Joo's aunt, Imo, is probably the most jovial of the whole bunch and yet somehow the bright smile always seems to fade into a monstrous expression a millisecond before the camera clicks.
We arrived at the resort early in the afternoon. It turns out that the whole complex (a place named Alpensia where the ski jump competition will be held among other events) was owned by Holiday Inn. The women were soon busy working on the dinner (some vacation!) while the men enjoyed the view.
As it was raining all day (and Koreans tend to be very adverse to being touched by rain; they believe the high acidity causes baldness among other things - which could very well be true since I'm in no position to argue!) we stayed inside and focused on indoor activities like Go Stop!
Amazingly, I was able to avoid the alcohol by hiding out with Kiwi and Kong at the appropriate times (things haven't always gone so peacefully in the past). Aside from the fact that I'm abstaining from alcohol until Joo gets pregnant, there are ethical reasons why I do so when I'm with Joo's family, but a public blog is probably not the best place to go into detail there.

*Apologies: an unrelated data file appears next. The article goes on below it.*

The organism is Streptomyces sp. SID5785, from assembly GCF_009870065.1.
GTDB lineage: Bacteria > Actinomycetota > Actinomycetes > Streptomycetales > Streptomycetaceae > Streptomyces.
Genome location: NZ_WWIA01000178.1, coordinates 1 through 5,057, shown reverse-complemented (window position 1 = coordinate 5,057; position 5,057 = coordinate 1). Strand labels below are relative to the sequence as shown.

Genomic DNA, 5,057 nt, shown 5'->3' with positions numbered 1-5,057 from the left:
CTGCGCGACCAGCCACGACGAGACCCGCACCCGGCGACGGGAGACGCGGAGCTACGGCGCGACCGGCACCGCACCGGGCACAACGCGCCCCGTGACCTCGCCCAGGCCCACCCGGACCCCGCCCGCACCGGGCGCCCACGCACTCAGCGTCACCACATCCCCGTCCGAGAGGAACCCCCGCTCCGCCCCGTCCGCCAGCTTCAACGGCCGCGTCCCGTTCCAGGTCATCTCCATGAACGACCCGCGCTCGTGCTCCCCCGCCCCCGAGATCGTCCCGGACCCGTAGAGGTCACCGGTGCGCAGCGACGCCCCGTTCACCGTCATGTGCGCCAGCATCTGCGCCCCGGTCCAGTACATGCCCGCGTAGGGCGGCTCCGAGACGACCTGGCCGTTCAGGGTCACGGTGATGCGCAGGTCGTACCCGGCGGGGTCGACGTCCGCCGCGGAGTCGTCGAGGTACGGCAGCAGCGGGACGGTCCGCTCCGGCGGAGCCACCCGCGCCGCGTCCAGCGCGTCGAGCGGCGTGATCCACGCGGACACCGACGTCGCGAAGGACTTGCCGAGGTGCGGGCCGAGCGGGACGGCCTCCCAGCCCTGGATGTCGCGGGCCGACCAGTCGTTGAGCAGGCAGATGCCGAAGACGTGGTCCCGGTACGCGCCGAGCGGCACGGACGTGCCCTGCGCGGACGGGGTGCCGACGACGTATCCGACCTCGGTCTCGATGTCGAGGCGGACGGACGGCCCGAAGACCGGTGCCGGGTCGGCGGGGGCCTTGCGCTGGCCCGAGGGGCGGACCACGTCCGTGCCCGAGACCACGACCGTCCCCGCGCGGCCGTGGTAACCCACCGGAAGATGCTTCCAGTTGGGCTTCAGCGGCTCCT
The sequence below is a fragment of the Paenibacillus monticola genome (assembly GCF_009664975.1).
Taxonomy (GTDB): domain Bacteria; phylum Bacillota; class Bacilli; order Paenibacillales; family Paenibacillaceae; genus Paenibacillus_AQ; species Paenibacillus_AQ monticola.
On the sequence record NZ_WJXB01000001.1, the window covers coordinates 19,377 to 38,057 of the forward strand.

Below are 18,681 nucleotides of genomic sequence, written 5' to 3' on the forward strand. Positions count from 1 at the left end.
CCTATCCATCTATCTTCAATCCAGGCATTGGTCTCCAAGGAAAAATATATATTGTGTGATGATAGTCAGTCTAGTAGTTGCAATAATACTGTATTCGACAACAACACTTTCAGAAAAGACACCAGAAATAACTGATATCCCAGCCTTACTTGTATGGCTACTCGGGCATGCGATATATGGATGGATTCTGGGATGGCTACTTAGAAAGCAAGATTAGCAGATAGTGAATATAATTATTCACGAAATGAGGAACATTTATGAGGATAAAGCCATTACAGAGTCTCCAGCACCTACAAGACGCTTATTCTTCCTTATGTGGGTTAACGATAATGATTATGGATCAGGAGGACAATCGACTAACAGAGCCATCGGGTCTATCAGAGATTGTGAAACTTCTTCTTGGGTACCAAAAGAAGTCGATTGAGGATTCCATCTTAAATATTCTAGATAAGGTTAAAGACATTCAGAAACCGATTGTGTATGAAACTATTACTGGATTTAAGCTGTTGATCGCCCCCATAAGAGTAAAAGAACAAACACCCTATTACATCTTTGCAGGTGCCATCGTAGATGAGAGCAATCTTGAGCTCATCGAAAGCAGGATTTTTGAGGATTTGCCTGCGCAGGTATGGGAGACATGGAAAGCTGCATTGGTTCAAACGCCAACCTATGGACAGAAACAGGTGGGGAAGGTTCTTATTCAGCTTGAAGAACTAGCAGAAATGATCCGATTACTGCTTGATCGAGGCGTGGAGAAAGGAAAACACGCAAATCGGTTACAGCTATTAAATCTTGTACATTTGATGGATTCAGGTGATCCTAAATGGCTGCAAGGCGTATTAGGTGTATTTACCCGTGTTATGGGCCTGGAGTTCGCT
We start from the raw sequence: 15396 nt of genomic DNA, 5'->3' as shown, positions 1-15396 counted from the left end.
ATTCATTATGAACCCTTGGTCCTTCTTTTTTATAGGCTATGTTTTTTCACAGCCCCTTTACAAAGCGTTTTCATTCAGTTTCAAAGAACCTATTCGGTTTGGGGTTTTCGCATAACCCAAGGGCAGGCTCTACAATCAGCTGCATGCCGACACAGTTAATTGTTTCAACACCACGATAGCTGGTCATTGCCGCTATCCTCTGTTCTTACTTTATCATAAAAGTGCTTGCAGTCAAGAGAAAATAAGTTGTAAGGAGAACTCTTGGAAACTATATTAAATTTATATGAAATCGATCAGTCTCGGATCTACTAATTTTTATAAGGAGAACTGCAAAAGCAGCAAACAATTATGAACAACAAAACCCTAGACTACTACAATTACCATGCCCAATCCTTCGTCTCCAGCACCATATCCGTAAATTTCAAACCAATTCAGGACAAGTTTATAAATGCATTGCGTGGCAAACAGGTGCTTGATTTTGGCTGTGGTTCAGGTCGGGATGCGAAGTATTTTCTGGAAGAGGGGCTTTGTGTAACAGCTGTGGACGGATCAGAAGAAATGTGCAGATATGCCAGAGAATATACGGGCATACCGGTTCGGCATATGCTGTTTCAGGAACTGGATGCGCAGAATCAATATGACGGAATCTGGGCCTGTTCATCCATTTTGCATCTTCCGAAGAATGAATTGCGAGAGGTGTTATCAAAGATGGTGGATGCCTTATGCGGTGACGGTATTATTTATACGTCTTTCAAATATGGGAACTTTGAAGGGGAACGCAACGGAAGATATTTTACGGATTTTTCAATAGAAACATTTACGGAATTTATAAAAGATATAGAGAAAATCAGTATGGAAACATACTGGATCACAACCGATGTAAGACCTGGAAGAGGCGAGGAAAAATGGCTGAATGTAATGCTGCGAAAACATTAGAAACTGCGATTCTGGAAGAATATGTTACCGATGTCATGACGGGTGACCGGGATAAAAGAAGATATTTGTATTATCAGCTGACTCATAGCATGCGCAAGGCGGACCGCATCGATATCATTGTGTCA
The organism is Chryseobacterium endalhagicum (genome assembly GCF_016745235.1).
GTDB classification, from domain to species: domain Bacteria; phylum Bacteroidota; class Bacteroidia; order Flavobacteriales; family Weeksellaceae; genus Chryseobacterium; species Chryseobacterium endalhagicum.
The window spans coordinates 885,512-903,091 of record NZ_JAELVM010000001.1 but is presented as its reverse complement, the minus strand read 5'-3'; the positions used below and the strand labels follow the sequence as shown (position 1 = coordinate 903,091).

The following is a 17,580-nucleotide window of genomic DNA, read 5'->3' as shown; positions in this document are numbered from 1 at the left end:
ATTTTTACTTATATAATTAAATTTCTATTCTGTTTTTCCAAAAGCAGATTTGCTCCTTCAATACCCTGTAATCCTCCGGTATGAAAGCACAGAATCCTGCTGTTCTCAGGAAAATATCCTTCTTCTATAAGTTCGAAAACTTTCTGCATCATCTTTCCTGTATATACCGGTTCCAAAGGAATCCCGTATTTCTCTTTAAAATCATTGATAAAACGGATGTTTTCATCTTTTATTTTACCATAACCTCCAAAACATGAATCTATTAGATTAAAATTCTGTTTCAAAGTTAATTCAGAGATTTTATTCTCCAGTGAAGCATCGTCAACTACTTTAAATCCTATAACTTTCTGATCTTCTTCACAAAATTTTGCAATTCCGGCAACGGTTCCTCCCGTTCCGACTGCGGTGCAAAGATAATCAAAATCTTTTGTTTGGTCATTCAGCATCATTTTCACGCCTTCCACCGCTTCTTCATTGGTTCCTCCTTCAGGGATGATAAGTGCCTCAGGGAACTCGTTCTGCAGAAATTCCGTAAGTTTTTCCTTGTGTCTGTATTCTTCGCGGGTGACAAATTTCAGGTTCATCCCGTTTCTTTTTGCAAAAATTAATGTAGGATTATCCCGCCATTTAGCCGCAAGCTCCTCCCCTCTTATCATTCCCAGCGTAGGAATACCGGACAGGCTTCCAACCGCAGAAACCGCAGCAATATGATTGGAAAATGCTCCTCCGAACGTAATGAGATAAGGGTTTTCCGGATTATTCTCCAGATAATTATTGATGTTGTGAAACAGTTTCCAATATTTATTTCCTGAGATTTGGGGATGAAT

I had to stay up until 2:30 am to Skype into a meeting at Ohio University. Joo, my technology expert, set everything up for me and even managed to force herself to stay awake as I tried to dial in. For 45 straight minutes. It was a bit frustrating - my Skype was working fine (I tested it by calling other people) but no one was picking up at OU. I emailed all 30 people at the meeting on the hopes that someone would check their email mid-meeting and see that I really was trying to get ahold of them. I even tried Skype-out for their cell phones, but they were apparently on silent mode. Eventually, at 3:15, with Joo looking like a zombie, we gave up and called it a night. I later found out that severe thunderstorms had taken out OU's internet connection that afternoon.
The next morning, we took a gondola ride to the top of one of the nearby mountains.
A bit less passionate than Joo and I were the large piles of stones. These cairns are built in honor of San-Sin, the long-bearded Korean god of the mountains who sits under a pine tree next to a tiger who serves as his messenger. Some of the more traditional Koreans who worship ancestral spirits (or are at least too superstitious to risk offending them) contribute a rock to the pile after reaching a high spot on the mountain as a symbol of their gratitude for San-Sin's protection.
On the gondola ride down the mountain, Imo and us youngsters took a car by ourselves, allowing me to kiss Joo more freely and engage in other silly activities.
After another cable car ride to the top of the ski jump hill, we relaxed in the roung for awhile (keep in mind that many Asian countries don't distinguish between L and R and that the silent "e" at the end of words is difficult to remember).